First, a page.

August 31, 2021

And we’re waiting for?


If aliens saw us walking our dogs and picking up their poop, who would they think is in charge



Waldo’s agitating me to take him out for a poop and pee walk.  This happens three or four times a day even after the six-mile walks we do.  It starts with him coming in from the balcony, where he likes to hang out, and he lies down and stares at me from a spot on the floor that is well within my visual range.  I’m usually sitting in my recliner, writing, reading or watching TV and his favorite spot to glare at me is under the kitchen table about ten feet away.  He has no other reason for being in that spot except to get my attention.  Every time I turn to look at him, he is there, staring at me.  He never whines or paces.

I’m pretty sure he is in no desperate need, he probably just wants to go outdoors and check out what condition its condition is in — beyond what he can see from the balcony.  This, I understand, but I’m involved with reading a book I’ve been meaning to finish for awhile, and it hasn’t been that long, about two hours, since we last went out and about.  I let his silent appeals pass and try to ignore them so I can continue what I’m doing.  I am mindful that he can’t even relieve himself without getting me to take him downstairs, but I also think he just gets bored sometimes and wants to be in the grass and bushes, sniffing around.  I weigh his needs against mine and decide he can wait a bit.  If I’m wrong, he’ll let me know.

After an hour or so, and several trips back out onto the balcony that take him right in front of me, he lets out a soft, short woof.  Just one.  I look at him and he stares back at me, giving me that border collie glare as if I were a sheep in dire need of being herded.  I look away and continue with my reading, but we both know the point has been made.  Another half-hour passes and he lets out a soft growl, followed by a more fervent, but still gentle, woof.  He is a very patient dog at these times and in these circumstances (certainly not in all things Waldo), but there are limits!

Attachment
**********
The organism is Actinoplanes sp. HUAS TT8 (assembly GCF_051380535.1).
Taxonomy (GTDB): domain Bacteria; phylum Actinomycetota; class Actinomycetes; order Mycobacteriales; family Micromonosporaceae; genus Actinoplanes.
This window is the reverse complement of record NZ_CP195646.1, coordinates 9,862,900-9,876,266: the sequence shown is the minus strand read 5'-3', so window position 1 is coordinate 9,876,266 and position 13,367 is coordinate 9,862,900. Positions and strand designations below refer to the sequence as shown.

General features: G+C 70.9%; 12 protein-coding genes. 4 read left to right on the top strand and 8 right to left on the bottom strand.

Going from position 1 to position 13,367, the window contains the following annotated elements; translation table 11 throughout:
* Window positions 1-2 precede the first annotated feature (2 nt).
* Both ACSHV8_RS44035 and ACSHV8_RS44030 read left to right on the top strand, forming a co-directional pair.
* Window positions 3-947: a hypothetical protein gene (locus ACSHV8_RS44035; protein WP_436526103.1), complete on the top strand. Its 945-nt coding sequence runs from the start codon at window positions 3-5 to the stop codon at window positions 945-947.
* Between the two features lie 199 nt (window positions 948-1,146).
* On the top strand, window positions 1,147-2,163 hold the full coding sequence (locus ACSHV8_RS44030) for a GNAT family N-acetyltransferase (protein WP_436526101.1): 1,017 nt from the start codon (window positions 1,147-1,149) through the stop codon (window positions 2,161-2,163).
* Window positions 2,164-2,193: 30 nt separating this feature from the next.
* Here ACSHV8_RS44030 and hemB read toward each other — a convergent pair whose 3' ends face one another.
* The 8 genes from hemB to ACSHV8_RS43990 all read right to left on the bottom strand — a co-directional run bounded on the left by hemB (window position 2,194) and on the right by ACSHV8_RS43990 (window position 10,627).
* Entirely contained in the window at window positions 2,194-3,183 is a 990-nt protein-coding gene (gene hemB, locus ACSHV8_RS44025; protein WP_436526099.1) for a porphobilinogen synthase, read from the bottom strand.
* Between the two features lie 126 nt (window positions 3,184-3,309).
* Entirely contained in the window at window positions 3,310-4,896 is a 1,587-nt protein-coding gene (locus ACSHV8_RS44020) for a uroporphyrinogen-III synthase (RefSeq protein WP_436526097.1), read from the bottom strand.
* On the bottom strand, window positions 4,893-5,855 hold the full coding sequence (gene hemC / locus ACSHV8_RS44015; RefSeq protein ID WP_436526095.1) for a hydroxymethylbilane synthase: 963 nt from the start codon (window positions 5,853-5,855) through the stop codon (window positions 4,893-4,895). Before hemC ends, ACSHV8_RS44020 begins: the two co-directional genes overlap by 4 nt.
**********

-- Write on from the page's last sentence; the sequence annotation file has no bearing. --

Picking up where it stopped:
I sigh.  He is dependent on me in so many ways and I respect that.  I put the footrest of my recliner down.  Immediately, Waldo is up on his feet and looking at me with expectation.  I get up and he moves over to the door where he stands and again stares at me.  “I know, I know,” I tell him.  “Gimme just a minute.”  I put on my hat and grab a couple of dog treats.  He does his Waldo thing and walks around in a circle in front of the door a couple of times.  “I’m coming, I’m coming,” I say as if that would placate him.

As I futz around, he lies down and stares at me.  Finally (in his mind), I get over to the door and grab the leash.  He paws at me, then runs around in more circles.  He runs over to his dog dishes and gives them a good whack which, being aluminum, makes them clang with a resounding “gong” and sloshes water out onto the floor.  In effort to curb his frenetic pacing, I say, “Sit!”

In response, he gives me this look as if to say, “What are you talking about?   I wanna go out, not sit!”

“Sit,” I insist and don’t move until he complies.  I really want to train him to patiently wait while I’m getting ready for us to go out, like tying my shoes or attaching his leash to his collar.  But how do you train OCD and ADHD out of anyone?  He is a border collie, after all.  This Waldo-behavior has been going on for some time, as I’ve posted in the past, and we go through the same routine four, five times a day — it doesn’t change.

Finally, he plants his butt with a plop, as if reluctantly, for about a second, then is up and going in circles again.  “Sit,” I repeat and we go through this drill several times until we’re finally out the door.

Once outside, he is off doing his Waldo thing at the forward end of the leash.  He pees a bit, but doesn’t poop, this time, and, after about a half-mile stroll, we come to the door of the building.  There, I always have to tell him to “Drop it!”, as he always has apples or sticks in his mouth that I won’t allow him to bring inside.  He complies, usually willingly, and I give him a dog-treat – a negotiation we were able to work out some time in the past.

And so it goes.  We go back inside, me to my recliner, Waldo to his balcony, until the next time nature calls.

Waldo and I, it seems, are bonded by the power of poop and pee.


“I gotta pee, but where?”

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